Iconic and iconoclastic, the famous German director is celebrated in a retrospective at the Austrian Film Archive
Vienna’s Filmarchiv Austria currently has the distinction of hosting the first truly comprehensive retrospective of the work of Werner Herzog, that steadfast “soldier of cinema,” as he himself so memorably put it.
Mostly renowned in the German-speaking world for his early films with the tempestuous actor Klaus Kinski, their collaboration resulted in mesmerizing gems like Aguirre, the Wrath of God, the story of an ill-fated Spanish conquistador, and decades later, My Best Fiend, a hugely compelling documentary about their savage and tender working relationship.
In much of the rest of the world however, he is revered for the entirety of his prodigious, visionary output of more than 60 features and documentaries made over the course of a 55-year career.
Though his first films happened to coincide with the beginnings of New German Cinema, it soon became apparent that Herzog was sui generis, having carved a singular path through the world of filmmaking since his adolescence. While still in school in Bavaria, he famously worked the night shift as a welder in a steel factory in order to finance production of his films.
Herzog has long been known for the formidable lengths he goes to in making his films: Throwing himself into a cactus patch to convince his actors to stay on set (Even Dwarves Started Small); hauling a steamship over a hill deep in the Amazon basin (Fitzcarraldo); traversing the burning oilfields of Kuwait in the aftermath of the Gulf War (Lessons of Darkness); living with scientists at a research station in Antarctica (Encounters at the End of the World); and filming inside active volcanoes (Into the Inferno) – to name only a few.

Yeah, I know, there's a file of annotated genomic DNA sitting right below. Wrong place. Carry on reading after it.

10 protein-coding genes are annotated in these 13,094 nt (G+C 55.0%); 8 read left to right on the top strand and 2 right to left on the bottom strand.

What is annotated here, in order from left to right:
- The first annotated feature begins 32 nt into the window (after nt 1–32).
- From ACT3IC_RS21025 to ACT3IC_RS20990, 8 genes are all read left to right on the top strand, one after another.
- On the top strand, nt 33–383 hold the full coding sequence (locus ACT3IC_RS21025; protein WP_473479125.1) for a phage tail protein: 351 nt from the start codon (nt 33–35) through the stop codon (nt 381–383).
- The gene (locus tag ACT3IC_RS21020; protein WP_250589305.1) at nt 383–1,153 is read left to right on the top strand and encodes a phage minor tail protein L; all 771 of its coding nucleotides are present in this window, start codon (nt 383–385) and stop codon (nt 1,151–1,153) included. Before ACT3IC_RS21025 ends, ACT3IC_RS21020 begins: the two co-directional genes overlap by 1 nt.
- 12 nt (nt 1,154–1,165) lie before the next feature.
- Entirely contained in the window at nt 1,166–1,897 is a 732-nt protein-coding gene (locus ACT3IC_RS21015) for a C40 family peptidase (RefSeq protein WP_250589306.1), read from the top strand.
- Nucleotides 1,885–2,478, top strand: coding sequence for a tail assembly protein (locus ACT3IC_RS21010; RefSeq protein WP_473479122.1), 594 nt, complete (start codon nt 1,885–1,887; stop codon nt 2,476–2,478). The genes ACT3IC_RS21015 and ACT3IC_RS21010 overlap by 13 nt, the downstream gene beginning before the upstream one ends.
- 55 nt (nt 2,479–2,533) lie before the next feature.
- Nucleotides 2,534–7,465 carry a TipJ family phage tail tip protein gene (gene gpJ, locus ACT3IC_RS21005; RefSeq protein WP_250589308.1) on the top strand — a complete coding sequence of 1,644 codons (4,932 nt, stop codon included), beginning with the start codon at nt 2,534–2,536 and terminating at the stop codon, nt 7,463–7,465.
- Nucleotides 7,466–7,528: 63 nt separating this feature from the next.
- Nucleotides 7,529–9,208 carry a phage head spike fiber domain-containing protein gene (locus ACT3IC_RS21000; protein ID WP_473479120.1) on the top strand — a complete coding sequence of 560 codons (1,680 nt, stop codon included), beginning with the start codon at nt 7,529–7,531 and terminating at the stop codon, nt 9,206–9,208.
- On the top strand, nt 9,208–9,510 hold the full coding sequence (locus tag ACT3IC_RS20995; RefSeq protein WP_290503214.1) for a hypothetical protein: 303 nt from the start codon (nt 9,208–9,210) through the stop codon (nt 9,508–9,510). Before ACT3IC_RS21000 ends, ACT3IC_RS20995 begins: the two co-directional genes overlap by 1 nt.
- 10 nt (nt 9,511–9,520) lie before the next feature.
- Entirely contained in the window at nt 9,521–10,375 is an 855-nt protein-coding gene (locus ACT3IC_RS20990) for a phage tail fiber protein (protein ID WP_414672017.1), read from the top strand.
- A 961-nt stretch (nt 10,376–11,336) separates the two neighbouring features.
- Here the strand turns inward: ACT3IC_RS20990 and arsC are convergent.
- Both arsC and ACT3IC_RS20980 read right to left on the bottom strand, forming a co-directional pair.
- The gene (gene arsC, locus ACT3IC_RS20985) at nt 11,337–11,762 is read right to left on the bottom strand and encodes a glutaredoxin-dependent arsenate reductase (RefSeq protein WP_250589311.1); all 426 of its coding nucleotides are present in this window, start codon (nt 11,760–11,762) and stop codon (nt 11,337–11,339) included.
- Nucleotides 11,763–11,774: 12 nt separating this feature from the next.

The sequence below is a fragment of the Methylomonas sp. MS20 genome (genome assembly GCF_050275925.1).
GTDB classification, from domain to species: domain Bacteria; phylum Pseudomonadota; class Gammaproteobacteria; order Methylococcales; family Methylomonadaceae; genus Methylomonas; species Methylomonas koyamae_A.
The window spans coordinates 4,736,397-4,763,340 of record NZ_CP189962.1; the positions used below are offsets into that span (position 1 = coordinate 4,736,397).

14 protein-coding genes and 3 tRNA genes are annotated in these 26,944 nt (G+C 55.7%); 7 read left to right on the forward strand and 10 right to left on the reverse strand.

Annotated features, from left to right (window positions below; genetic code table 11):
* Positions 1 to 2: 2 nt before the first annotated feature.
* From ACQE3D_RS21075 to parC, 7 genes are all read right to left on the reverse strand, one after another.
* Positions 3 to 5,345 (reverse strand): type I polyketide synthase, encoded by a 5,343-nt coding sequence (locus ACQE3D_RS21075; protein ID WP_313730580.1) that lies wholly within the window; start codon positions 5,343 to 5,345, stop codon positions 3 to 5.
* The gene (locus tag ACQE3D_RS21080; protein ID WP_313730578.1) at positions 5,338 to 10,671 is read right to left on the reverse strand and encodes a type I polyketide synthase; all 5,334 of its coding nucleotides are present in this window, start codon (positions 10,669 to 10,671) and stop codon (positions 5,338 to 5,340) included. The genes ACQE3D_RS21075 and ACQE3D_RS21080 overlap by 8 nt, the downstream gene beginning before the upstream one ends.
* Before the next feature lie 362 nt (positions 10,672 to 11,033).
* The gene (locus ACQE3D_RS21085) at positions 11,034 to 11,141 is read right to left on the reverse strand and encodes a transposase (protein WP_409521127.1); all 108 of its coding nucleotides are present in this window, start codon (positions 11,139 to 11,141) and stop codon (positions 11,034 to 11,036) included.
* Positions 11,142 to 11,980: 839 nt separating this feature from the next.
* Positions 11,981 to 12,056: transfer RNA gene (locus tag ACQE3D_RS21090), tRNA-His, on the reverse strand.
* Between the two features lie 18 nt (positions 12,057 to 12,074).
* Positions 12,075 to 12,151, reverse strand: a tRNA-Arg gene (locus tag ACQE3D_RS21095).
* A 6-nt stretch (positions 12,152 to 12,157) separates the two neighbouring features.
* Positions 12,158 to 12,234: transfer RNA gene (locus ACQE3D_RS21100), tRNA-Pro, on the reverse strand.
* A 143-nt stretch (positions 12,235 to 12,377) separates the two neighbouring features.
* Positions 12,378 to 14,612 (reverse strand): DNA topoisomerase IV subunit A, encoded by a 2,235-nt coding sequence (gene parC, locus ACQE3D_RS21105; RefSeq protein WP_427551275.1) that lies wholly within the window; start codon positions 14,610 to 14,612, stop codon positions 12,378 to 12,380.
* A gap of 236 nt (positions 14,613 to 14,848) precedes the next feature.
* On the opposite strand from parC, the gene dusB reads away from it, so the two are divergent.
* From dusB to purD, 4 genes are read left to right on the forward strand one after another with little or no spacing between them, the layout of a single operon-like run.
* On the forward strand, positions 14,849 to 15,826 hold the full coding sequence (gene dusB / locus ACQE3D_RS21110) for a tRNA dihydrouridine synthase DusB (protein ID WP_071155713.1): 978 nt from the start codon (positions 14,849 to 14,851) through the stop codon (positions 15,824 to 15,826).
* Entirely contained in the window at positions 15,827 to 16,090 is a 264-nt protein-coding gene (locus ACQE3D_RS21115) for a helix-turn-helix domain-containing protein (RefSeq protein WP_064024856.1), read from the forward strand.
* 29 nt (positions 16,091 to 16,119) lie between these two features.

But to be dazzled by the spectacle of these is to miss the point: Herzog goes into (and at times even creates) these extreme situations to sate a ferocious curiosity about the worlds we live in and the people he finds there. And these worlds and peoples can be located most unassumingly in our very midst: in Land of Silence and Darkness, he accompanies and observes members of the deaf-blind community in southern Germany, resulting in a staggeringly moving meditation on what it means to be human in the face of limitations unimaginable to most.
Always on a quest for what he terms “ecstatic truth” and armed with a dogged persistence of vision, Herzog is a storyteller who sets sail to the edges of human experience, more often than not returning with profound and moving observations. As the critic Roger Ebert once wrote: “Even his failures are spectacular.” With its screenings at the METRO Kinokulturhaus through February, the Austrian Film Archive gives us an invaluable opportunity to (re)visit Herzog’s monumental body of work.
A condensed version of this article appears in our February 2017 print edition
Through Mar 1